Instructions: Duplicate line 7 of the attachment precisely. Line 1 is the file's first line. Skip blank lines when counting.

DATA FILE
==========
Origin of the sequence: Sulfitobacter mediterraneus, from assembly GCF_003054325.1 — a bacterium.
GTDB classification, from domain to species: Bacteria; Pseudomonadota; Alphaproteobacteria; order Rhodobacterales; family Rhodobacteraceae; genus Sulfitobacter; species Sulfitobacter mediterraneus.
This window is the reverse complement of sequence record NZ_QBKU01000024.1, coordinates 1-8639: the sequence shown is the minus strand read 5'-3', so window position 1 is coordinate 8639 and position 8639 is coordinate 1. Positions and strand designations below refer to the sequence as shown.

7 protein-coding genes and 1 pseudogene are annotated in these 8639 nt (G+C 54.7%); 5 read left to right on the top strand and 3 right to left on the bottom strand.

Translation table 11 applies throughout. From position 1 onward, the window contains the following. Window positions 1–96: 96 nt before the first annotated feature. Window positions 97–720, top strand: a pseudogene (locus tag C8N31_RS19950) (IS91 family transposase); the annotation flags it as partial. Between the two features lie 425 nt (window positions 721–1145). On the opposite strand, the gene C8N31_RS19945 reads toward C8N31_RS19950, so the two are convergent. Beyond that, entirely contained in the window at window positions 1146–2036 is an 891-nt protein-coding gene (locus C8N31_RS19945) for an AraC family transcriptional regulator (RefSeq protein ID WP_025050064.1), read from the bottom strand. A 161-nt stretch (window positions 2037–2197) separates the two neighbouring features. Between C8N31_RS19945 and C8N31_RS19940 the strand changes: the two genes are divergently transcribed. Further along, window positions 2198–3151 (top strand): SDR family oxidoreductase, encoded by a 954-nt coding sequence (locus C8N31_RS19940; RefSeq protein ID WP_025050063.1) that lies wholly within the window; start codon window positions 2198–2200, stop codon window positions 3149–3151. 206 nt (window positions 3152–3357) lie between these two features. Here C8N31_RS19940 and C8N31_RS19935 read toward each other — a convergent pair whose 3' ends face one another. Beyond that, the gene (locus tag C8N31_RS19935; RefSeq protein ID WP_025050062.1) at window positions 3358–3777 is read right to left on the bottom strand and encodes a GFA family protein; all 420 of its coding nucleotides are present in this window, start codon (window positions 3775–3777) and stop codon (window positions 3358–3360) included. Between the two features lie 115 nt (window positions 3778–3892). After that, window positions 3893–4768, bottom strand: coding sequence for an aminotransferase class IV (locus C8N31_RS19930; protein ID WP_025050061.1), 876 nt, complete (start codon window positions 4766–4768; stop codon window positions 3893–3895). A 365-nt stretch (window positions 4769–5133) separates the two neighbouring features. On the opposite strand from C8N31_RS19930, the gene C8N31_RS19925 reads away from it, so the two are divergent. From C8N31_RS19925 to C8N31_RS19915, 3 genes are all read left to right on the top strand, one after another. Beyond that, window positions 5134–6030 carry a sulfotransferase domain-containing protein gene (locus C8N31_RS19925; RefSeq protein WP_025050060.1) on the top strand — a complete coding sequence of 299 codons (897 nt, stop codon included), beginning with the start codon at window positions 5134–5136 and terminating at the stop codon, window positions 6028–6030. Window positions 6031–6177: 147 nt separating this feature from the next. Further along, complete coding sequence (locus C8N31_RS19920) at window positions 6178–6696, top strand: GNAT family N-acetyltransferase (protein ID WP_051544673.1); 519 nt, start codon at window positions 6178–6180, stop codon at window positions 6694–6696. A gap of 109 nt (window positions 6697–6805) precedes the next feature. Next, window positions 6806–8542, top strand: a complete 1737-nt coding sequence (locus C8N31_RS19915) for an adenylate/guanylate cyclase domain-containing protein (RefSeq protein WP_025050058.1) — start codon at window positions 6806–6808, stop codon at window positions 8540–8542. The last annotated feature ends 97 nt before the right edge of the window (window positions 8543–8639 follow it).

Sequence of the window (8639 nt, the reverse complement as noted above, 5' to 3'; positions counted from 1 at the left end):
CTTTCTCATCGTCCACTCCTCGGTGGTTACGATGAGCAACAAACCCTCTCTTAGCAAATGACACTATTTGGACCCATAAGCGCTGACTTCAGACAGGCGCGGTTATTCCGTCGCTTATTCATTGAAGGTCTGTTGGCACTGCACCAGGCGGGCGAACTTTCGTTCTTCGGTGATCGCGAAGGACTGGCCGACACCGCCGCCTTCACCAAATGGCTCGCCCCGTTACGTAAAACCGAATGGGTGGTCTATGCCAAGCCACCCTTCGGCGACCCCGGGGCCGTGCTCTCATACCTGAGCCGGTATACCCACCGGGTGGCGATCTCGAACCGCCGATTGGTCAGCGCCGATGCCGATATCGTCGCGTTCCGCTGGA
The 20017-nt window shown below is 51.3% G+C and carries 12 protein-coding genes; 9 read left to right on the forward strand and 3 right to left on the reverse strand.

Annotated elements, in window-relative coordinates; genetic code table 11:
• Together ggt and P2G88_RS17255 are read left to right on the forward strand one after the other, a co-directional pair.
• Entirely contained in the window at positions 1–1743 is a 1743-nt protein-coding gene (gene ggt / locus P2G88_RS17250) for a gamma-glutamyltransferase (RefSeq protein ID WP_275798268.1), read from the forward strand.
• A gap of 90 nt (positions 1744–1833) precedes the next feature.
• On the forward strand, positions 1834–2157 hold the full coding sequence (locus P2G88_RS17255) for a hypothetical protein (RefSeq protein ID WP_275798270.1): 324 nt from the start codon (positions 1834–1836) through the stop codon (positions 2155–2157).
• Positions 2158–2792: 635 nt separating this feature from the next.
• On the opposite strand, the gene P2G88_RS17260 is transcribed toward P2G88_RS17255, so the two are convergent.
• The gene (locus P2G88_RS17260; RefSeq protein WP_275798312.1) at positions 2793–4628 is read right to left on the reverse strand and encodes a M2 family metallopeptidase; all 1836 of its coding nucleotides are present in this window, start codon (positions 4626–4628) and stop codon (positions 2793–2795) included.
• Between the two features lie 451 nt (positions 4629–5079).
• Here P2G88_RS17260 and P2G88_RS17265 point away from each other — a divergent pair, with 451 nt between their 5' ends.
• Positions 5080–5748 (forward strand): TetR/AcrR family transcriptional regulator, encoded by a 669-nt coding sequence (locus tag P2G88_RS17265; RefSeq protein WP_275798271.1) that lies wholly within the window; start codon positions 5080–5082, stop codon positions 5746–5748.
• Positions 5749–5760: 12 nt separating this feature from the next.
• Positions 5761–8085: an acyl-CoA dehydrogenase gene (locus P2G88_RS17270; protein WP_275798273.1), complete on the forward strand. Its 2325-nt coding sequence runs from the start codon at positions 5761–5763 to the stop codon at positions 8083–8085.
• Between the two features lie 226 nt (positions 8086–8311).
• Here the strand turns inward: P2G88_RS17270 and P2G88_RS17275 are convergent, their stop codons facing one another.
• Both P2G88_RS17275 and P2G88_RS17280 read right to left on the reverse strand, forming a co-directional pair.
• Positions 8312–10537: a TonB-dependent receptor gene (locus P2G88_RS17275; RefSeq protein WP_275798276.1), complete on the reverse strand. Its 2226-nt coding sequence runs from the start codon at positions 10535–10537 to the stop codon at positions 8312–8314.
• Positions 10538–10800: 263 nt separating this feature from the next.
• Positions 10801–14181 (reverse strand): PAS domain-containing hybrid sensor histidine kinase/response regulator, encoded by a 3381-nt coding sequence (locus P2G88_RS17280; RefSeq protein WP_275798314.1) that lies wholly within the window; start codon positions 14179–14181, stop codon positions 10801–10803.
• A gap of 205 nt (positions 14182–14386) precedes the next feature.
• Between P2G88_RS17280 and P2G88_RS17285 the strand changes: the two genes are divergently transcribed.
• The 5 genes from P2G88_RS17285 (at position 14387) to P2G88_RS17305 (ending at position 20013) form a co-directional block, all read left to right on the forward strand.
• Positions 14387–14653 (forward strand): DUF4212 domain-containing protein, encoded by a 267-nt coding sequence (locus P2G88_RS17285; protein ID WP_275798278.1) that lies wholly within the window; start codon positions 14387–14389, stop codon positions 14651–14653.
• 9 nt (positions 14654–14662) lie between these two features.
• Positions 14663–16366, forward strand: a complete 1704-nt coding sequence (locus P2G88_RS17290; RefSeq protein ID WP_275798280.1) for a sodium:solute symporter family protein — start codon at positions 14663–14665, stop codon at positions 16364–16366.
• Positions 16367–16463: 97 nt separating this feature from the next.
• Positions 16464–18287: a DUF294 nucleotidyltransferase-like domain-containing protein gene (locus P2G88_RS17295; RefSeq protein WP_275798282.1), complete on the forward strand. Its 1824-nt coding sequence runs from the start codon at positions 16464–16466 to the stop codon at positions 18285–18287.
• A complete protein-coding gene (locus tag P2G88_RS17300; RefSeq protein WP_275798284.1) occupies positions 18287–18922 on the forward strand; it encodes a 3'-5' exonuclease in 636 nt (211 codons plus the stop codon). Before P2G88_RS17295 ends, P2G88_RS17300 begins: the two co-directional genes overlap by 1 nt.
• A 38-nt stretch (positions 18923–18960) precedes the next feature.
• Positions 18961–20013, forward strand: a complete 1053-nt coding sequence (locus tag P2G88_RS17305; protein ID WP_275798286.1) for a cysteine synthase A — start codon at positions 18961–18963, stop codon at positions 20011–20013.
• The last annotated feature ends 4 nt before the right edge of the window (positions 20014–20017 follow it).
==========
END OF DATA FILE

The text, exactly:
CTTTCTCATCGTCCACTCCTCGGTGGTTACGATGAGCAACAAACCCTCTCTTAGCAAATGACACTATTTGGACCCATAAGCGCTGACTTCAGACAGGCGCGGTTATTCCGTCGCTTATTCATTGAAGGTCTGTTGGCACTGCACCAGGCGGGCGAACTTTCGTTCTTCGGTGATCGCGAAGGACTGGCCGACACCGCCGCCTTCACCAAATGGCTCGCCCCGTTACGTAAAACCGAATGGGTGGTCTATGCCAAGCCACCCTTCGGCGACCCCGGGGCCGTGCTCTCATACCTGAGCCGGTATACCCACCGGGTGGCGATCTCGAACCGCCGATTGGTCAGCGCCGATGCCGATATCGTCGCGTTCCGCTGGA